Combatives Part II: The Art of Giving and Receiving CTE

Patrick Miller performing a rear naked choke on Nick Buttiglieri

By: Patrick Miller

If you haven't read Combatives and Fake Killing People, start there.


In the last blog, I discussed how I thought the grappling arts portion of Combatives was the best and safest way to finish a fight.

In Part 2, I will go over stand-up fighting or striking. Kick boxing, boxing, and Muay Thai are the main influences on the striking portion of the Army Combatives Program. Some initial problems with striking while in full kit is there is no float like a butterfly sting like a bee. I don’t care who you are; you do not move great with 60 pounds of kit on. It’s hard to throw any round house or side kicks with a battle belt or duty belt (LEO's), you're restricted mostly to front kicks. That takes kickboxing and boxing out of the mix, so that leaves Muay Thai.

The major aspect that separates Muay Thai is the clinch work. This is where elbows and knees are king along with some dirty boxing. The biggest part is that if we can clinch, we can get a takedown and use two of our biggest friends in a fight: the ground and gravity. At 235 pounds when I'm running up a hill or a few flights of stairs I’m cursing gravity, but when I have a mount, it's my best friend and the person I’m mounted on's it's their biggest enemy.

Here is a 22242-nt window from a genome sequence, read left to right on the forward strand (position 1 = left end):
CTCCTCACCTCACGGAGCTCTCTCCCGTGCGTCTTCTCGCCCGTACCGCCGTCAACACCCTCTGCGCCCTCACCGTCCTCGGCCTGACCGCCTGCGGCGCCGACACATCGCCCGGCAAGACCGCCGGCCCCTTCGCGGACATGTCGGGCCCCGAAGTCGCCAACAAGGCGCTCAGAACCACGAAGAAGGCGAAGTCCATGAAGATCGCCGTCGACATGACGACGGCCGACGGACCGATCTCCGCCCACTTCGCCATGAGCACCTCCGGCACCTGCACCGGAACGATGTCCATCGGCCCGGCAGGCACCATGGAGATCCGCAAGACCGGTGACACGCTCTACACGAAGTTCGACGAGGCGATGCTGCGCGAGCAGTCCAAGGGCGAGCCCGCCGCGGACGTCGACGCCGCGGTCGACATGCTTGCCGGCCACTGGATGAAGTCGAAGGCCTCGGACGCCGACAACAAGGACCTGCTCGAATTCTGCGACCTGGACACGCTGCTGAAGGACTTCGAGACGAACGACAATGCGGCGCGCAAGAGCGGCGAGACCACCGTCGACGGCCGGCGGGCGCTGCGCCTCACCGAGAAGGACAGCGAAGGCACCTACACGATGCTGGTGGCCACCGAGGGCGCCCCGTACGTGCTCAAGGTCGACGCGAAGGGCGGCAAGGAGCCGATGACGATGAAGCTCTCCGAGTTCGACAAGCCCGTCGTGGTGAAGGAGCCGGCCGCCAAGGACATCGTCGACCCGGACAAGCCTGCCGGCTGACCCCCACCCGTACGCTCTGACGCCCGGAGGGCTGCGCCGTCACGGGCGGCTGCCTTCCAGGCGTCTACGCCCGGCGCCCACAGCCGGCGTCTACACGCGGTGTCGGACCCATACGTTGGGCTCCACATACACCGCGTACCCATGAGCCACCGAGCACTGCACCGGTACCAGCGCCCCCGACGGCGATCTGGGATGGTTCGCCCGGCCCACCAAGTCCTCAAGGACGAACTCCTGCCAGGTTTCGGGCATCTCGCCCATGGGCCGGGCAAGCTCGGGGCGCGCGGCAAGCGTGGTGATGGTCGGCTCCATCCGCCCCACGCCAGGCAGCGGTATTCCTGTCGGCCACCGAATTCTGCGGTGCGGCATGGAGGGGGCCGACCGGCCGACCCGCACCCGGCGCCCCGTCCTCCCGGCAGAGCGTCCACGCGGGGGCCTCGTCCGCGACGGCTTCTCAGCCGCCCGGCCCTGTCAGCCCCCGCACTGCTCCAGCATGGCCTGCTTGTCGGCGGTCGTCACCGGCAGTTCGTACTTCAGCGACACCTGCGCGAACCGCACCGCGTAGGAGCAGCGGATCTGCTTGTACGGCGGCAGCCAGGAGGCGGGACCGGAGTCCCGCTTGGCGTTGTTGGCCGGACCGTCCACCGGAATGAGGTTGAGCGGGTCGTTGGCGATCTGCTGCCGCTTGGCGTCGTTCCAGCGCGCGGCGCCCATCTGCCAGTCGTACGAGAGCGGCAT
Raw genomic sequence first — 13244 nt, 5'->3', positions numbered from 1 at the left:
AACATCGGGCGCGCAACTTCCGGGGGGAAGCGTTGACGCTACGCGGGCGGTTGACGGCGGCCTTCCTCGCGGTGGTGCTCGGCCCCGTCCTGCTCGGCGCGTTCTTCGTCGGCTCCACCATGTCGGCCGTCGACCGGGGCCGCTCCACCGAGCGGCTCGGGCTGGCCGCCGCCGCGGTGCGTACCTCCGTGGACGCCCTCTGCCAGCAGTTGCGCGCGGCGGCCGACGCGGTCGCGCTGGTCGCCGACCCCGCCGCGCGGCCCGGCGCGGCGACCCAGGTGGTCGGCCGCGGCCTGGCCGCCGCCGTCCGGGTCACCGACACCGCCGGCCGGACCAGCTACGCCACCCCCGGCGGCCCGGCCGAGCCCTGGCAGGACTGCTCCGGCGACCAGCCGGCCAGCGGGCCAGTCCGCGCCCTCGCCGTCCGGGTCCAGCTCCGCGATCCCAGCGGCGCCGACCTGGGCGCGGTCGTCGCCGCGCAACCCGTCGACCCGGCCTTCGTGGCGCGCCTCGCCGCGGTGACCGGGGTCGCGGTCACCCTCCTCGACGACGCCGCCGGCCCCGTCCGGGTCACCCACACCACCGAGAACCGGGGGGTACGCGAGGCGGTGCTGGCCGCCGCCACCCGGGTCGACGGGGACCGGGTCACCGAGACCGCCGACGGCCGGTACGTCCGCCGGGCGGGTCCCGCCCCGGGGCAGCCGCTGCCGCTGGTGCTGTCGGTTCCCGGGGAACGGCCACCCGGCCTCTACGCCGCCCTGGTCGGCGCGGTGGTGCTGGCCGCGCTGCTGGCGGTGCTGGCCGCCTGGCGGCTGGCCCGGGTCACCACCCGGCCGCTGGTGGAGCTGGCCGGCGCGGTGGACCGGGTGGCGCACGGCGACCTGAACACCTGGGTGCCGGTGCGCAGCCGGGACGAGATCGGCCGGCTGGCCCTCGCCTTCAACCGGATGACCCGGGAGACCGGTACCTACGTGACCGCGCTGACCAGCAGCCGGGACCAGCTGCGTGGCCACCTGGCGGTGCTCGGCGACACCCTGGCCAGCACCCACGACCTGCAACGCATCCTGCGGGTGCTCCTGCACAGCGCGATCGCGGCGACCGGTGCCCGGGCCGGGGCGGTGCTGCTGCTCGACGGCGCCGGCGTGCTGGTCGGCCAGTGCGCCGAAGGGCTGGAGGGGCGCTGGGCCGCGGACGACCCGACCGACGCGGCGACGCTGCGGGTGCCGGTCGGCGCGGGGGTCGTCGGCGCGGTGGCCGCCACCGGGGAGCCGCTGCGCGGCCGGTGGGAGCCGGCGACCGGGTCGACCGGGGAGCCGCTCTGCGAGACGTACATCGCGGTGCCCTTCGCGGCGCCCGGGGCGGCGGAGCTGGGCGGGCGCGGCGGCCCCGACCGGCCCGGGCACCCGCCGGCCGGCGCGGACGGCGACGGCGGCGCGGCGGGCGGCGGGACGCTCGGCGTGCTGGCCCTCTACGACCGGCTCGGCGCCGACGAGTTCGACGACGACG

Now let's put this into concepts for everyday usage. If you are outside at night and someone squares up to you and wants to fight, Remember You are not in a fight; it takes two people to tango, and I’m not a very good dancer. Maybe that’s why my boxing is trash. But I digress, if someone wants to fight and he is not touching you, you can just run away and put as much space and obstacles in between you and the fight.

Let’s say you just want to bang, bro. Here are a few things you should consider:

  • If you are in a crowd, you don’t know if your opponent has a friend or friends in the crowd.
  • If you're both standing, you both have a 50/50 chance of getting knocked out (that’s how you win a standing street fight), and those odds are sh*t.
  • There are too many people willing to get into fist fights for no reason.

 

I’m only getting into a street fight to defend my family, or if I can get my odds to 90/10, move out of the crowd and get it to the floor, because there aren't any lucky submissions, but there are a ton of lucky knockouts. Anyone can hit the off button.

Remember, Option 1 is break contact; Option 2 is break contact, and Option 3 is get it to the floor and  get on top.

Remember, your ego is not your amigo!

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